I love it when dance makes relevant commentary on modern society. Diavolo, the company that performed at the Ordway Thursday evening, was mesmerizing with evolutions of imagery captured in the program notes with phrases like: “transcend disconnection and xenophobic tendencies”; and “the transcendence of the human soul against all odds.”
Founding artistic director Jacques Heim pointed out in a pre-show discussion the recurring theme of his dance company’s works. Within the architecture of the modern urban environment, what will survive: man or machine? Heim founded Diavolo in 1992, calling Los Angeles home. He choreographs in collaboration with dancers he described as needing to be gymnasts, actors, athletes and acrobats, in addition to being well-versed in ballet. The collaboration begins with a group of engineers who design oversized, surrealistic objects for use on stage. The dancers explore the interaction of the human form with the onstage architecture. After an intense series of improvisations, Heim sorts through the ideas generated to create the final work.
Heim’s work focuses on icons that symbolize the human relationship with technology. A list of the objects found on stage conveys the spirit of Thursday night’s performance: a stairway, a door, a bench, a teeter-totter and the wheel. In Tete En L’Air, people with suitcases and briefcases frantically go up and down a huge flight of stairs. The dance company of fifteen did well recreating the surreal imagery of French filmmaker Jacques Tati. People, their heads in bird cages, tried to kiss and headless bodies in canvas bags rolled down the stairs like giant slugs. Eventually, people inhabited the stairway, going in and out of tiers of entrances and exits like adobe cliff dwellers.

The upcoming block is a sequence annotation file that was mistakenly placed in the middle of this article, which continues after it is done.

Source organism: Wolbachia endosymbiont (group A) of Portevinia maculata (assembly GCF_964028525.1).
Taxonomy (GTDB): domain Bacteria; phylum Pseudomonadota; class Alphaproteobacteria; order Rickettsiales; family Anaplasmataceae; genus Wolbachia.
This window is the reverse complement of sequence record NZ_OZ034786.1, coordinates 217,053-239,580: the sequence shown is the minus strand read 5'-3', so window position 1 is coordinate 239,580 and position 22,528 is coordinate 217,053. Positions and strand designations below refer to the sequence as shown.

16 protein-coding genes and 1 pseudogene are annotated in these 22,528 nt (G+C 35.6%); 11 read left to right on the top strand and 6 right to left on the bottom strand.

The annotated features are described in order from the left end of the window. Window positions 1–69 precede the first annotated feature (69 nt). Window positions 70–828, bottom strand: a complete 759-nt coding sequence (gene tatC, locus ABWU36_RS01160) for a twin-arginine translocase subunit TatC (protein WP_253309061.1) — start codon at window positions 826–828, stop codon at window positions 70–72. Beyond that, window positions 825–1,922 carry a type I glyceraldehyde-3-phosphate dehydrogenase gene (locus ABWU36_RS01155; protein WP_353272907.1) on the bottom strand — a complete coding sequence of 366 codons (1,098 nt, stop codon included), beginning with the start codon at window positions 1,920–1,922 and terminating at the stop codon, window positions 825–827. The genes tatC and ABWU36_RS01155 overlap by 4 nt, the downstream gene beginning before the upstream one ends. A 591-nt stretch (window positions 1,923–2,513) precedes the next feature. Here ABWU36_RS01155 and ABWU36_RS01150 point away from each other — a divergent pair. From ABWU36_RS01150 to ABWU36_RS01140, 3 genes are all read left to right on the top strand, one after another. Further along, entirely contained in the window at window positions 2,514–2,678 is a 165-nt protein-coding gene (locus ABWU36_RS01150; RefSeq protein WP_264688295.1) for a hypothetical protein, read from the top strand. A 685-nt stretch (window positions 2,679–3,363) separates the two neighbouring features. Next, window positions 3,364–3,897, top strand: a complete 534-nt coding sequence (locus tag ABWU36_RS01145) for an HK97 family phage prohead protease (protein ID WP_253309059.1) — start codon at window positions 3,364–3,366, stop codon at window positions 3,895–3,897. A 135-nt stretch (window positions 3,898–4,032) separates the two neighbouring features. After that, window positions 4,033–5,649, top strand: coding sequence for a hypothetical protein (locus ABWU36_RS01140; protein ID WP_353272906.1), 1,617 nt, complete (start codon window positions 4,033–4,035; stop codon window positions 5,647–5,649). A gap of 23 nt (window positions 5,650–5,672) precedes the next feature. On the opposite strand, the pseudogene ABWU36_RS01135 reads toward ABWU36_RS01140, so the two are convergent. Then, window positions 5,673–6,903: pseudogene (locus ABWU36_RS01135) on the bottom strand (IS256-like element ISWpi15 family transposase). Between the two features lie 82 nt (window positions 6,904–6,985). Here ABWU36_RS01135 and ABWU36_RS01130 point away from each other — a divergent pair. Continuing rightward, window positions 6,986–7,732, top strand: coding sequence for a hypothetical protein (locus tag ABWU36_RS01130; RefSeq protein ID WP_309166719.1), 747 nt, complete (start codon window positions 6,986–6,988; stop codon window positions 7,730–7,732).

Knockturne was the anomaly of the night’s revue. A duet between lovers, it was the only dance without the full company on stage. Omar Olivas and Chisa Yamaguchi were extraordinary as they portrayed flirtation and romance around and through an ever-present door. The Bench was quite humorous, reminiscent of the work of Stomp—not in the creation of aural rhythms, but in the creation of patterns using an everyday object. Trajectoire, the finale, could be a tribute to the Titantic, with the dancers rearranging patterns on an ominously tilting deck. The playfulness of the dance movements also brought to mind the work of Polobius.
The best piece of the evening was Humachina. It featured a twenty-foot-tall wheel that resembled a ferris wheel. The dancers, in movements similar to those seen in Cirque du Soleil, jump on the wheel, ride it as it rolls across the stage and jump sometimes twelve feet into the air before being caught by teammates. It is impressive how an ongoing cycle of changing kinetic imagery can hold one’s attention without any bombs, flames, or gunfire.
The significance of Diavolo is as much in their process as their works. To this company, dance is an exploration, not a set of timed steps. Their creativity is an act of self-liberation, discovering that modern society generates cascades of images that, optimistically synthesized, provide the transcendence we seek.